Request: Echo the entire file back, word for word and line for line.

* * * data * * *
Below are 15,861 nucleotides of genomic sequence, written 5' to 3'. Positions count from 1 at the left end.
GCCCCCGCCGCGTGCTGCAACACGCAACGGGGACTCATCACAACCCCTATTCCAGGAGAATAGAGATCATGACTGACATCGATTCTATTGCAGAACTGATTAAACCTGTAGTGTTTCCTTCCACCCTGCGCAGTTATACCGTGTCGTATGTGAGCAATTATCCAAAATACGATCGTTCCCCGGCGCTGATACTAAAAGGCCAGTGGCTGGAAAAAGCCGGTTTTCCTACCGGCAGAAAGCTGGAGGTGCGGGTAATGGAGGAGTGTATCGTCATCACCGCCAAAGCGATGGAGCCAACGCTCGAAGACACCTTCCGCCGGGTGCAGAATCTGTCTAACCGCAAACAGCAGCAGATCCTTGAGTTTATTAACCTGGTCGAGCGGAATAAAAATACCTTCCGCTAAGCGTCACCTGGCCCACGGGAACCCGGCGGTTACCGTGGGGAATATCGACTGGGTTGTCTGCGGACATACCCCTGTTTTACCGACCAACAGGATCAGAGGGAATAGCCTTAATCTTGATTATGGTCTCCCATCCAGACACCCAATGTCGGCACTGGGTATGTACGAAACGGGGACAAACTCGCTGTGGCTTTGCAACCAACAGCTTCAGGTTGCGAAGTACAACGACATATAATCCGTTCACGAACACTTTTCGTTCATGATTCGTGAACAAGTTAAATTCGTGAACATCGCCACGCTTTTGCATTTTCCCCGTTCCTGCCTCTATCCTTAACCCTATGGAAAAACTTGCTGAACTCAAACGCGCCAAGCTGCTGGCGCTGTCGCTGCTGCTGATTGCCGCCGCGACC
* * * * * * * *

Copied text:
Below are 15,861 nucleotides of genomic sequence, written 5' to 3'. Positions count from 1 at the left end.
GCCCCCGCCGCGTGCTGCAACACGCAACGGGGACTCATCACAACCCCTATTCCAGGAGAATAGAGATCATGACTGACATCGATTCTATTGCAGAACTGATTAAACCTGTAGTGTTTCCTTCCACCCTGCGCAGTTATACCGTGTCGTATGTGAGCAATTATCCAAAATACGATCGTTCCCCGGCGCTGATACTAAAAGGCCAGTGGCTGGAAAAAGCCGGTTTTCCTACCGGCAGAAAGCTGGAGGTGCGGGTAATGGAGGAGTGTATCGTCATCACCGCCAAAGCGATGGAGCCAACGCTCGAAGACACCTTCCGCCGGGTGCAGAATCTGTCTAACCGCAAACAGCAGCAGATCCTTGAGTTTATTAACCTGGTCGAGCGGAATAAAAATACCTTCCGCTAAGCGTCACCTGGCCCACGGGAACCCGGCGGTTACCGTGGGGAATATCGACTGGGTTGTCTGCGGACATACCCCTGTTTTACCGACCAACAGGATCAGAGGGAATAGCCTTAATCTTGATTATGGTCTCCCATCCAGACACCCAATGTCGGCACTGGGTATGTACGAAACGGGGACAAACTCGCTGTGGCTTTGCAACCAACAGCTTCAGGTTGCGAAGTACAACGACATATAATCCGTTCACGAACACTTTTCGTTCATGATTCGTGAACAAGTTAAATTCGTGAACATCGCCACGCTTTTGCATTTTCCCCGTTCCTGCCTCTATCCTTAACCCTATGGAAAAACTTGCTGAACTCAAACGCGCCAAGCTGCTGGCGCTGTCGCTGCTGCTGATTGCCGCCGCGACC